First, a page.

As a J-1 Exchange Visitor in the U.S., you are required to carry health insurance for yourself and your J-2 dependents, if applicable, for the full duration of your "J" program. Government regulations stipulate that if, after that date, you willfully fail to carry health insurance for yourself and/or your dependents, your J-1 sponsor must terminate your program, and report the termination to the Department of State (DOS).
If you need information about purchasing insurance, ask your J-1 sponsor about policies available to Exchange Visitors in the U.S. Read the policy information carefully and don't be afraid to ask questions. The OISS maintains a list of health insurance carriers who meet DOS requirements.
How Health Insurance Works
When you purchase health insurance, the money you pay (your premium) is combined with the premiums of others to form a pool of money. That money is then used to pay the medical bills of those participants who need health care. Your coverage remains valid only as long as you continue to pay your insurance premiums.
Once you purchase insurance, the company will provide you with an insurance identification card for use as proof of your coverage when you are seeking health care from a hospital or doctor. The company will also provide written instructions for reporting and documenting medical expenses (filing a claim). The company will evaluate any claim that you file, and make the appropriate payment for coverage under your particular policy. In some cases the company pays the hospital or doctor directly; in others the company reimburses the policy holder after he or she has paid the bills.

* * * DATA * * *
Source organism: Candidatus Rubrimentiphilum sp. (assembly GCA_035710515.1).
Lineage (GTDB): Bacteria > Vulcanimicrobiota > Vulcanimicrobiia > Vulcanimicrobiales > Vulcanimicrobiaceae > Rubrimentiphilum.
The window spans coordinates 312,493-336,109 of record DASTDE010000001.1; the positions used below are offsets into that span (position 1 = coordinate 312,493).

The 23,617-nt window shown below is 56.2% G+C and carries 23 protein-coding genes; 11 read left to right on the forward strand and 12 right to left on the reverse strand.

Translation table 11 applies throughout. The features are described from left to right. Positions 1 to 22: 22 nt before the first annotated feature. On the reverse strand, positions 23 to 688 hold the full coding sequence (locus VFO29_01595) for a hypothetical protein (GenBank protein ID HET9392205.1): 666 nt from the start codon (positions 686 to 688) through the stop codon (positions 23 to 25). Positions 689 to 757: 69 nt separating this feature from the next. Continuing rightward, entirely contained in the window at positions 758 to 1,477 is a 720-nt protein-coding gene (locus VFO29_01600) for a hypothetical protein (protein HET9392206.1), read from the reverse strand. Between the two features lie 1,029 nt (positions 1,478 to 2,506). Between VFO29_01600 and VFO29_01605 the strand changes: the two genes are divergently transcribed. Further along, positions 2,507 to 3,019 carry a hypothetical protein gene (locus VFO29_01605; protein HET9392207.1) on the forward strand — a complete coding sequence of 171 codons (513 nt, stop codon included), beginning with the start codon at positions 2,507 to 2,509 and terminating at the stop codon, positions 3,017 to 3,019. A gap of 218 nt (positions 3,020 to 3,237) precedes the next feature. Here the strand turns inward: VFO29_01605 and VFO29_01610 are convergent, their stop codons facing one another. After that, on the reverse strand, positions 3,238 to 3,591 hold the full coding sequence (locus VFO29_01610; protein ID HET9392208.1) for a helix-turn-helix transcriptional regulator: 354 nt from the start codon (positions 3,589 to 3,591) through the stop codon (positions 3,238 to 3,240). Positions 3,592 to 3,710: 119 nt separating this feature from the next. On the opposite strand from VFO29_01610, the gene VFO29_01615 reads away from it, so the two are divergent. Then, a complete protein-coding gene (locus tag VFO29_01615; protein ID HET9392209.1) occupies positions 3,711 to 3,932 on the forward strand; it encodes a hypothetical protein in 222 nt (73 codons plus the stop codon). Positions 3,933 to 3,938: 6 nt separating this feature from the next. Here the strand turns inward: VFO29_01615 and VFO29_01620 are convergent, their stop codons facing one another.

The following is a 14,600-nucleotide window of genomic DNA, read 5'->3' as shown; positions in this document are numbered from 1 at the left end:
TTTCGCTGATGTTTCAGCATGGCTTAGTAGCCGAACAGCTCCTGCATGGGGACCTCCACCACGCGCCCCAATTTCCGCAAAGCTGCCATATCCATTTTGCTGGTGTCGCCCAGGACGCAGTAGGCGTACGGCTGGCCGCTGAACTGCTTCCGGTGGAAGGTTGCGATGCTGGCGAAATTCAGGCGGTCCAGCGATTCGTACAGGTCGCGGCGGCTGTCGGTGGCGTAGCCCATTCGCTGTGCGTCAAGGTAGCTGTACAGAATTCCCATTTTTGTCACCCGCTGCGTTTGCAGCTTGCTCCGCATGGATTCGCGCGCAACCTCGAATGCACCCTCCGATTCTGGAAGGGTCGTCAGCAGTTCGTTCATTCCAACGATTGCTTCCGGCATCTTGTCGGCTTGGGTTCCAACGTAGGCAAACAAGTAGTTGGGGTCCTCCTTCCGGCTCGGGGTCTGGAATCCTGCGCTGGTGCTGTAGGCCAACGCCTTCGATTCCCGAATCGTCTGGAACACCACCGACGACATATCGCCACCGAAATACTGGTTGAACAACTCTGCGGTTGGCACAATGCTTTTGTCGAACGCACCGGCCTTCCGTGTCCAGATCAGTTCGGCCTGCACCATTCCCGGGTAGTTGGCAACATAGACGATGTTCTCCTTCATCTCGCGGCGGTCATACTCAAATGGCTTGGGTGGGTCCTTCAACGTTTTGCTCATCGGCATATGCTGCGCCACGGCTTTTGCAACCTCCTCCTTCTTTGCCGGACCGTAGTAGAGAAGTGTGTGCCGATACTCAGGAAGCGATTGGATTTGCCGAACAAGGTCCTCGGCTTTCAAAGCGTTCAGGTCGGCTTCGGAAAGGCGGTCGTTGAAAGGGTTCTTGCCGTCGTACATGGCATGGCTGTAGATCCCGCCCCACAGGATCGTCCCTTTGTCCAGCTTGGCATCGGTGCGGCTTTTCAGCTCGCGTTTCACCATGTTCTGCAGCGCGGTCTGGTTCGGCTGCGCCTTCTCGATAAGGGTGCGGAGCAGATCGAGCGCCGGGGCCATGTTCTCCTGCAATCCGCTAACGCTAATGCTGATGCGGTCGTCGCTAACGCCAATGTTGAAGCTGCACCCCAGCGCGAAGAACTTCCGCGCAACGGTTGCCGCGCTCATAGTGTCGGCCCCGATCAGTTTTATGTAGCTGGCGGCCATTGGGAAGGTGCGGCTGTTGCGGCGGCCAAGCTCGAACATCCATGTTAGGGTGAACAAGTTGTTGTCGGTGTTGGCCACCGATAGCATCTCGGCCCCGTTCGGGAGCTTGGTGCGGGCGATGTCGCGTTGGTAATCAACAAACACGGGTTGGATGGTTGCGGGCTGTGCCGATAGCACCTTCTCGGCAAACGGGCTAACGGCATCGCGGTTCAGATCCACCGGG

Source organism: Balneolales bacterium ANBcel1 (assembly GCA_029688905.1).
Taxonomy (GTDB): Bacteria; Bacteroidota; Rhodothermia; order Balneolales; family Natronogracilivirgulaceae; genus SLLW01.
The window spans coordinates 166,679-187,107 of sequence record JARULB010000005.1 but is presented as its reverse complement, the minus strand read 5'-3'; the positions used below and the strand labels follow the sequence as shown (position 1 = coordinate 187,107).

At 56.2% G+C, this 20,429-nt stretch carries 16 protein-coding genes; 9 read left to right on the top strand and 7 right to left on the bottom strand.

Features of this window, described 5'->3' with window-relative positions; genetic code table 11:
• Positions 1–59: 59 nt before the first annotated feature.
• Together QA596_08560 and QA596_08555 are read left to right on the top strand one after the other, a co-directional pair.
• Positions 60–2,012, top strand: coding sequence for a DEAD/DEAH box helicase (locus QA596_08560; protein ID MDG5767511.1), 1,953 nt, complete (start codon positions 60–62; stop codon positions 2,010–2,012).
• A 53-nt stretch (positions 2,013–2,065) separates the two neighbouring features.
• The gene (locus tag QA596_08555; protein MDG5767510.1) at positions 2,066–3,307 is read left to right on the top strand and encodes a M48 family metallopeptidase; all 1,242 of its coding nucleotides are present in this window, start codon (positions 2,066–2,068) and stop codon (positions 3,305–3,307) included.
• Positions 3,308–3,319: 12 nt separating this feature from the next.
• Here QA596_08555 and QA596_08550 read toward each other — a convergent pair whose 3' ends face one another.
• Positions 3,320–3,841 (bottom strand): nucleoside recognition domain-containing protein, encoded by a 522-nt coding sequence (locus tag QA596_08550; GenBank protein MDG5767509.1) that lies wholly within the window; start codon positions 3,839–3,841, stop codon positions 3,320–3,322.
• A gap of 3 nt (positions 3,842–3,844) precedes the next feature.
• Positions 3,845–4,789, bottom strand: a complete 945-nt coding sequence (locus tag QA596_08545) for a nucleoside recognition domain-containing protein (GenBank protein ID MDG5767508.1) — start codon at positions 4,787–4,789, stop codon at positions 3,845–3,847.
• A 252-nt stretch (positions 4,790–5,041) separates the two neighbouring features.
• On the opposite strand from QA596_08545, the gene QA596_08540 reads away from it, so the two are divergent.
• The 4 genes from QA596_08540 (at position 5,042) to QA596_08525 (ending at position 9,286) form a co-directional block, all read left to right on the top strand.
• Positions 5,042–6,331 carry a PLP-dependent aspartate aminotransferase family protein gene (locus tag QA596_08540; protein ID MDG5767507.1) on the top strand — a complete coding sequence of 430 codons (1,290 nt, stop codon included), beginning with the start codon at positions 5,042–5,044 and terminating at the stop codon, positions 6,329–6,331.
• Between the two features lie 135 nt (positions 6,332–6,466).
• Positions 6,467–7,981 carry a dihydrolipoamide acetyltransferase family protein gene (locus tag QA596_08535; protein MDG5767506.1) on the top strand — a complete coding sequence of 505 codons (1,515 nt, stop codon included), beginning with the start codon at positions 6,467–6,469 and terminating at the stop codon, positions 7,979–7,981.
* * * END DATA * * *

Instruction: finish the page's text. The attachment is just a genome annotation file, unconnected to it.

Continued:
The Need for Health Insurance
It is dangerous to be in the U.S. without adequate health insurance. Although in many countries the government bears the expense of health care for its citizens, and sometimes even for visitors, individuals and families in the U.S. are responsible for these costs themselves. Since a single day of hospitalization and medical treatment can cost thousands of dollars, many hospitals and doctors refuse to treat uninsured patients except in life-threatening emergencies. Most Americans rely on insurance, and you should do the same. Insurance gives you access to better and more timely health care, and provides the only protection against the enormous costs of health care in this country.
An agent is an individual who represents one or several insurance companies and sells insurance to individuals and groups. When working with an agent you should feel free to ask questions and take the time to learn about and understand several choices before you make a decision. If you are uncertain or confused, don't sign anything. Consult a knowledgeable friend, or your J-1 sponsor, for help.